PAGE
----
Implicit Attitudes Can Change Over the Long Term

Paper airplanes with one oriented in a different direction

Data from more than 4 million tests completed between 2004 and 2016 show that Americans’ attitudes toward certain social groups are becoming less biased over time, according to research published in Psychological Science, a journal of the Association for Psychological Science. The findings show that participants’ self-reported (explicit) attitudes regarding groups defined by age, disability, body weight, race, skin tone, and sexuality have all shifted toward neutrality over the span of a decade. Crucially, the data also showed that participants’ more automatic (implicit) attitudes toward race, skin tone, and sexuality have also decreased in bias over time.

“We provide the first report of long-term change in both implicit and explicit attitudes – measured from the same individual – towards multiple social groups,” says psychological scientist Tessa E. S. Charlesworth of Harvard University, first author on the study. “This research is important because it shows that, contrary to previous assumptions that implicit attitudes were stable features of the mind or society, implicit attitudes appear, in fact, to be capable of long-term durable change.”

Charlesworth and Harvard University psychology professor Mahzarin R. Banaji used statistical models similar to those employed by economic forecasters to analyze change in data collected via the Project Implicit website from January 1, 2004 to December 31, 2016. Only participants living in the United States were included in the analyses.

To gauge participants’ automatic, or implicit, attitudes toward different groups, the researchers used variations of the Implicit Association Test (IAT). For each social group examined in this study, participants completed a computerized IAT task in which they pressed a specific computer key to categorize pairs of words related to social groups and attributes. In the age IAT, for example, the researchers compared how long it took participants to respond when young and good had the same key and old and bad had the same key with how long it took them to respond when young and bad and old and good had the same keys. In general, faster responses to certain pairings in the IAT are thought to reflect a stronger automatic association between the concepts and attributes in those pairings.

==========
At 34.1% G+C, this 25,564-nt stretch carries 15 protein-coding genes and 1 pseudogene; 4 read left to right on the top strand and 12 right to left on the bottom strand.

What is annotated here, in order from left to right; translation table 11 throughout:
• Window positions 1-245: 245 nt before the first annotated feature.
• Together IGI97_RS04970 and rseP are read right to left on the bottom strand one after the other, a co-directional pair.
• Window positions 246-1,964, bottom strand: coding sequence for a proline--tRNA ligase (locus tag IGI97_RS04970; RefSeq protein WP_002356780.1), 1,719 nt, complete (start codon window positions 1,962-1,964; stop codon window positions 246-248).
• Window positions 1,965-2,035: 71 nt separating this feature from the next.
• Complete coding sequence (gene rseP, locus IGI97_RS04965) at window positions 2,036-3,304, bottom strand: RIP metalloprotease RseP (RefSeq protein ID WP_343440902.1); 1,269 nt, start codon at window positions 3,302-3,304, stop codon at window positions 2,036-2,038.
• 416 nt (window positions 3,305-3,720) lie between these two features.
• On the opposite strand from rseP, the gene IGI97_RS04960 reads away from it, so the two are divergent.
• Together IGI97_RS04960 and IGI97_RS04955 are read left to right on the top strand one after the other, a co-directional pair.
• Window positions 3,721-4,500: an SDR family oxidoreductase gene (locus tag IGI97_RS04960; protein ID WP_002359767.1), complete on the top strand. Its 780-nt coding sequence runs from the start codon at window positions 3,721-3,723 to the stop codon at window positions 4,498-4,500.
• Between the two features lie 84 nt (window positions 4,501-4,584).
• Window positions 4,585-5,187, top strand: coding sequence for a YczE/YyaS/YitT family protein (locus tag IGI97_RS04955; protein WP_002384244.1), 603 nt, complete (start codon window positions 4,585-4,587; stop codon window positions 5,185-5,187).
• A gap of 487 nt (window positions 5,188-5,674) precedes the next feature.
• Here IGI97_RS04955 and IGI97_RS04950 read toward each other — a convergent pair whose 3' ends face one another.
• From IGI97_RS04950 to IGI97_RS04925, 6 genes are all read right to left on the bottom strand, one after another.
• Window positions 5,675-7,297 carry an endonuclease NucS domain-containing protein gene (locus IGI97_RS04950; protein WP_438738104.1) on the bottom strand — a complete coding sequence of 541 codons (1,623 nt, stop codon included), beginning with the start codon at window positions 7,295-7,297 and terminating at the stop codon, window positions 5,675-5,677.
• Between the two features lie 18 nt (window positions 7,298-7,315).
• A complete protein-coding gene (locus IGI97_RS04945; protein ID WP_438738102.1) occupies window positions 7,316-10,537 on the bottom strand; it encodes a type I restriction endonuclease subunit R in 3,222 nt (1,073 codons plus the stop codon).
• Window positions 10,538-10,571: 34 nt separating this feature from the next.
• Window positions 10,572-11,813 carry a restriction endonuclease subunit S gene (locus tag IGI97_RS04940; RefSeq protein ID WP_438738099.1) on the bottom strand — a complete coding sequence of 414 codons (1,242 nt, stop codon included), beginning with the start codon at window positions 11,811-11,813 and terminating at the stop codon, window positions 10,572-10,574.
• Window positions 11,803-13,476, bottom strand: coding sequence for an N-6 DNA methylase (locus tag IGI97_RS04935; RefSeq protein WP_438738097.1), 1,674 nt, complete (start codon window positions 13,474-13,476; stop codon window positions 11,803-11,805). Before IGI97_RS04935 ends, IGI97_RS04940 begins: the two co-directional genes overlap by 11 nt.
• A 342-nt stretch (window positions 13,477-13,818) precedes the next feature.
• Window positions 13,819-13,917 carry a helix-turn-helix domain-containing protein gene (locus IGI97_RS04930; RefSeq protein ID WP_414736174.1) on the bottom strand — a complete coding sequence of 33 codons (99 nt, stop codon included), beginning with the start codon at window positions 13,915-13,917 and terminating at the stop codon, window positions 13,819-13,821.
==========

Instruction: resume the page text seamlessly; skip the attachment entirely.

For each social group, participants also provided self-reported ratings intended to measure their explicit attitudes toward the group.

In line with broad cultural trends, participants’ explicit attitudes toward the social groups showed decreasing bias over time:

“Our analyses revealed that all self-reported attitudes about age, disability, body weight, race, skin tone, and sexuality have moved towards less prejudice over the past decade,” Charlesworth explains. “The rates of explicit attitude change ranged from a rapid 49% decrease in explicit bias towards gay and lesbian individuals, to a relatively slower 15% decrease in explicit bias towards overweight individuals.”

And participants’ implicit associations also showed notable long-term change:

“Implicit sexual orientation, race, and skin-tone attitudes have all decreased in prejudice over the past decade, with the rates of change ranging from a rapid 33% decrease in implicit bias towards gay and lesbian individuals to a relatively slower 15% decrease in implicit bias towards dark-skinned individuals,” says Charlesworth.

The change in implicit attitudes related to sexual orientation emerged across all generations and demographic groups, whereas change in implicit race and skin-tone attitudes appeared strongest among millennials and varied according to participants’ race.

The trend toward neutrality in implicit attitudes did not extend to all of the social groups, however. For example, implicit attitudes toward elderly individuals and disabled individuals appeared to be relatively stable over time. And implicit attitudes toward overweight individuals even showed a slight shift toward increased bias over time.

“Because implicit attitudes exist largely outside of conscious awareness and are relatively difficult to control, the assumption has been that they will not change or, at the least, will change very slowly,” Charlesworth notes. These analyses provide evidence to the contrary, showing that population-level implicit attitudes can indeed change over time.

One outstanding question is why some attitudes, such as sexuality attitudes, appear to be changing so much faster than others, such as age attitudes. Charlesworth and Banaji plan on continuing to track attitudes toward different social groups, examining how the trends predicted by their current analyses align with actual data collected in 2017, 2018, and beyond. Such comparisons can reveal how significant social events, such as elections and new social policies, may play a role in shaping population-level attitudes on both explicit and implicit measures.

“Answering this question can help guide applied discussions on the design of policies or interventions that serve to move all attitudes – towards all social groups on both implicit and explicit measures – in the direction of greater equity,” Charlesworth concludes.

Deidentified and cleaned data for this study, along with data-analysis scripts, have been made publicly available via the Open Science Framework. The raw deidentified data and the materials from the Project Implicit demonstration website database are archived online. This article has received the badges for Open Data and Open Materials.

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